I'm learning how to flatfoot.

 

I've had a recurring vision of myself out in my meadow, dancing an offering to the gods and land spirits, my feet pounding out the frost in spring, my footsteps echoing in the cold darkness of a midwinter night. A percussive, offertory folk dance, filled with power and joy sent into the earth through my feet.

 

At first, I thought schuhplattler would answer the call I felt -- the stomping, foot-slapping, sometimes even acrobatic dance of Austria. Typically performed by men in a line, it is joyous and vigorous and percussive. But I felt pressed to look closer to home. I remembered the times I watched clogging troops at festivals in western North Carolina and eastern Tennessee, and eventually it led me to flatfooting.

 

Flatfooting is a type of percussive dance similar to tap dance and clogging, but where the feet are generally kept close to the floor and the sound is softer. Like many aspects of Appalachian culture, flatfooting has a diverse heritage: English, Scottish, Irish, African, Alpine, and Cherokee. It comes from the land and from all of the peoples who have lived and died on the land. It's also a highly personal kind of dance, where a handful of basic moves serve as the foundation for improvised individual dances that express how the dancer feels the music. No flatfooter dances quite like another, and the best flatfooters are the ones who give themselves up to the music, channeling it through their bodies into the floor.

 

I love to dance, to feel the music in my body, to let it possess and direct me. I have a little bit of a formal background in dance, from my middle and high school years. In those years, I learned that dance is about more than just hitting the right poses in accurate succession -- it's about translating sound into physical form. When I dance, I become an extension of the music. It possesses me, speaks through my bones and muscles.

 

Lately, I've been reading Elizabeth Wayland Barber's Dancing Goddesses: Folklore, Archaeology, and the Origins of European Dance. She describes how dance traditionally induced trances in men and women, sending them into the Otherworld, opening them to possession by fertility spirits, and healing sickness. She writes of folk dance as a form of "'channeling' fertility spirits," bringing the spirits' power into living human bodies and then into the earth (238). Dance is life; it is creative power.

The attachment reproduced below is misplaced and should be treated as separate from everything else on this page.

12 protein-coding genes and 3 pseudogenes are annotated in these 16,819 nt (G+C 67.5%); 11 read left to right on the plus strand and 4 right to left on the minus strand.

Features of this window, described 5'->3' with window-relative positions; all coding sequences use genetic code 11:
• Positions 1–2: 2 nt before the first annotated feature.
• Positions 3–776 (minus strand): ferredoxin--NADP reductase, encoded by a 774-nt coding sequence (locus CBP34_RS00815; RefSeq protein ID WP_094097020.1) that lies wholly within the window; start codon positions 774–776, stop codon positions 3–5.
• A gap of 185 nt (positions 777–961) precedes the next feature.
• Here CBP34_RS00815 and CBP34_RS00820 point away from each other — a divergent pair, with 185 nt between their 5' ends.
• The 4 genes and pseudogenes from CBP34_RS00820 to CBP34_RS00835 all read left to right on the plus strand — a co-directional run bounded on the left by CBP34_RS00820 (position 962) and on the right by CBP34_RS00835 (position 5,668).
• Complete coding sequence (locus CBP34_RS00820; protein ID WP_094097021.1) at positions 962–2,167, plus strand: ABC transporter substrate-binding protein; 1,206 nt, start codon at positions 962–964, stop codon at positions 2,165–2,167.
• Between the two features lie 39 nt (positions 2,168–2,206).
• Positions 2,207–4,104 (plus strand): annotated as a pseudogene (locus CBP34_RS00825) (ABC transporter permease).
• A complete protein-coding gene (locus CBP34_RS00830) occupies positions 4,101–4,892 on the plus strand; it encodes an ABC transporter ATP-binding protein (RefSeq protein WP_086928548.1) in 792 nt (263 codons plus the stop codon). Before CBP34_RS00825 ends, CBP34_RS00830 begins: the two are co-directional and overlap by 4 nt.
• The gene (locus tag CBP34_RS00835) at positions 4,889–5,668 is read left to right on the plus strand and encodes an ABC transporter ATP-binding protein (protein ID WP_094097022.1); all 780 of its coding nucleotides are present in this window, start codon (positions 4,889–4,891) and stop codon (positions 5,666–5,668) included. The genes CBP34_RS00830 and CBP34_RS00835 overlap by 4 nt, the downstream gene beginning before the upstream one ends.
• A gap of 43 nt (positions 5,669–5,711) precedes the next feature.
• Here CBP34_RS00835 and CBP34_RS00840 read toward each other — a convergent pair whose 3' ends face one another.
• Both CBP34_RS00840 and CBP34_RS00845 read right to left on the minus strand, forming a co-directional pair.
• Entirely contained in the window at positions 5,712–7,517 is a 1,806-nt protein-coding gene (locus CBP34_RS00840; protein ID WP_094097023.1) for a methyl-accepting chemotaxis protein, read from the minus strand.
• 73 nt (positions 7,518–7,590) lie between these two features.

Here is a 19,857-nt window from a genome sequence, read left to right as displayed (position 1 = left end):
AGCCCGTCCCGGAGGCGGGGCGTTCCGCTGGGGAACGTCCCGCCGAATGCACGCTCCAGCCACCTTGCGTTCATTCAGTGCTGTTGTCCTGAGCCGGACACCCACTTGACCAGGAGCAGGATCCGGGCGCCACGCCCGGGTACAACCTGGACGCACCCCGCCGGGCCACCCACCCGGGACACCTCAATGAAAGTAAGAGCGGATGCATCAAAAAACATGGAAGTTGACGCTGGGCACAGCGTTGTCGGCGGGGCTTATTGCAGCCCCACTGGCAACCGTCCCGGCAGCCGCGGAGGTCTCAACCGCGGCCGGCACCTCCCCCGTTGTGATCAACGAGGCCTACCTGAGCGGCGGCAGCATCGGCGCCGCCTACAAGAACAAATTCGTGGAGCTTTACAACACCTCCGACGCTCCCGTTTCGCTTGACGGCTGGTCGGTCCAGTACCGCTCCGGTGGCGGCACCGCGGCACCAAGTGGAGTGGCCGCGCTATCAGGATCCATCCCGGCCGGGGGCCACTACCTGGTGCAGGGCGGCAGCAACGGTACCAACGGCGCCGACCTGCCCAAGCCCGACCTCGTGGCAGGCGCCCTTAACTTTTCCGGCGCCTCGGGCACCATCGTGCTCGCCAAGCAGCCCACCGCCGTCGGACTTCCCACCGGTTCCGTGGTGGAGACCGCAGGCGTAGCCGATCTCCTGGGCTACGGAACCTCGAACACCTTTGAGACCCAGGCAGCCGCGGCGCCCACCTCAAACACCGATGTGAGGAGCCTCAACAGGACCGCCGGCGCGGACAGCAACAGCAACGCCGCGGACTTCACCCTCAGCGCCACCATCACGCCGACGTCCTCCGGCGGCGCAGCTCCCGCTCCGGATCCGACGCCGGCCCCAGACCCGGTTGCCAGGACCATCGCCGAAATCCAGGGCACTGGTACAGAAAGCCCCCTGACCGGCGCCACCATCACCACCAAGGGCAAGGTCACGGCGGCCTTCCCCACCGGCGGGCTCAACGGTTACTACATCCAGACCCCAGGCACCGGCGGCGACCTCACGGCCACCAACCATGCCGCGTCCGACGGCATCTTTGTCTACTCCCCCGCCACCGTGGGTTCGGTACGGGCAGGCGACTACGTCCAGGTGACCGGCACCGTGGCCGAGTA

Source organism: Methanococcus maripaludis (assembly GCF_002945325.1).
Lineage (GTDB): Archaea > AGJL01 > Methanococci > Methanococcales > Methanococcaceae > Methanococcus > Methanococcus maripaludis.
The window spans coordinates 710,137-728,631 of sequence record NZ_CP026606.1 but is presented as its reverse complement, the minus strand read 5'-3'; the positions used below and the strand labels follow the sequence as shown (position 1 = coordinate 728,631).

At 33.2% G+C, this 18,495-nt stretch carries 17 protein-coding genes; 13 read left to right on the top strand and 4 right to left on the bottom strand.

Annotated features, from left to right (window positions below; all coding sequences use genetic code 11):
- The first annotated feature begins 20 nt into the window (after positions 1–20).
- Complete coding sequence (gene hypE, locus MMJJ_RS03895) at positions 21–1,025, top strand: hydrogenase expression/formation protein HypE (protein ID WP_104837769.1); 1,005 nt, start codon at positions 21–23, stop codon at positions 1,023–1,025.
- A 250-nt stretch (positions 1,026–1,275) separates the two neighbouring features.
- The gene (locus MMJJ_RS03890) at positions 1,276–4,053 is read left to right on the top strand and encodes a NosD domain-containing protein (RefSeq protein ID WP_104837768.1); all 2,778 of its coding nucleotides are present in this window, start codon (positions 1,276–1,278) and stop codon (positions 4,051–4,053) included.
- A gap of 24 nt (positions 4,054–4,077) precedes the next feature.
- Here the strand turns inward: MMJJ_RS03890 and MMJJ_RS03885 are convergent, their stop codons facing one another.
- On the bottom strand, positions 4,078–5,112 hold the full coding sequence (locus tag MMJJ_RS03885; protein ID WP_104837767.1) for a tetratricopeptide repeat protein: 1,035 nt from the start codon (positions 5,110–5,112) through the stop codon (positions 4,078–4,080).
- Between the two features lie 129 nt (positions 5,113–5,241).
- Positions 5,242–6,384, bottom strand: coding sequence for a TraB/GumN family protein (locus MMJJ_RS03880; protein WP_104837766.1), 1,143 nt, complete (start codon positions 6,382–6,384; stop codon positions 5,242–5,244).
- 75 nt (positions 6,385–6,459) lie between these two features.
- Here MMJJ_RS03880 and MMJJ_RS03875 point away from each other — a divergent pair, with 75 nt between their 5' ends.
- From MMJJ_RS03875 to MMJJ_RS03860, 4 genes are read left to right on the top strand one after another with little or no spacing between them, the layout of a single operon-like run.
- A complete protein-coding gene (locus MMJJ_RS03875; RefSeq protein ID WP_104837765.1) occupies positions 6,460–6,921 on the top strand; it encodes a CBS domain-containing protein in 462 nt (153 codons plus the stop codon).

Because of this, it has been a fixture of festivals and holidays centered on important agricultural calendar days since prehistory. It is a form of offering given by trained officiants, such as Morris dancers in England, the Lazarki in Bulgaria, and the Thyiades at Delphi. These dancers translate key myths through their bodies, such as the cyclic birth, life, and death of fertility deities.

 

Barber doesn’t mention Alpine traditions in this context, but there are striking parallels in the use of dance as magical practice and offering to spirits. Like the kukeri Barber discusses, Austrian dancers "often perform dances and go from house to house to deliver blessings and luck. Dances often involve the joint stomping on the ground to awake spring and seeds in the soil.” This was done as part of a larger ritual celebration of Perchta, which involved costuming as the Perchten at the turn of the year. As Barber explains, "divine movement will create life, and attendant human dancers will lightning-rod it to the community" (270). Dance is inherently powerful. It is a gift of energy -- movement, sound -- and of effort and time in practice.

 

It's been years since I studied dance, and I've missed it. In odd moments throughout the day, I'll pull on a pair of boots and practice the basic steps, gaining muscle memory and absorbing the spirit of the dance style. The more I practice, the better I understand how flatfooting speaks through me -- not just in my feet, although that's where the emphasis is, but in my arms and back, too. It's soothing and exhilarating at the same time -- the challenge to keep the rhythm, keep my feet limber and sensitive and precise, while intuitively feeling out the music. As one West Virginia flatfooter describes it, the music "goes in your ear, down through your soul, and comes out through your feet." When I dance, I am fully present; I don't worry about other things -- it's only the music, my body in motion, and the sound of my boots hitting the floor. 

 

 

Photo by Genessa Panainte on Unsplash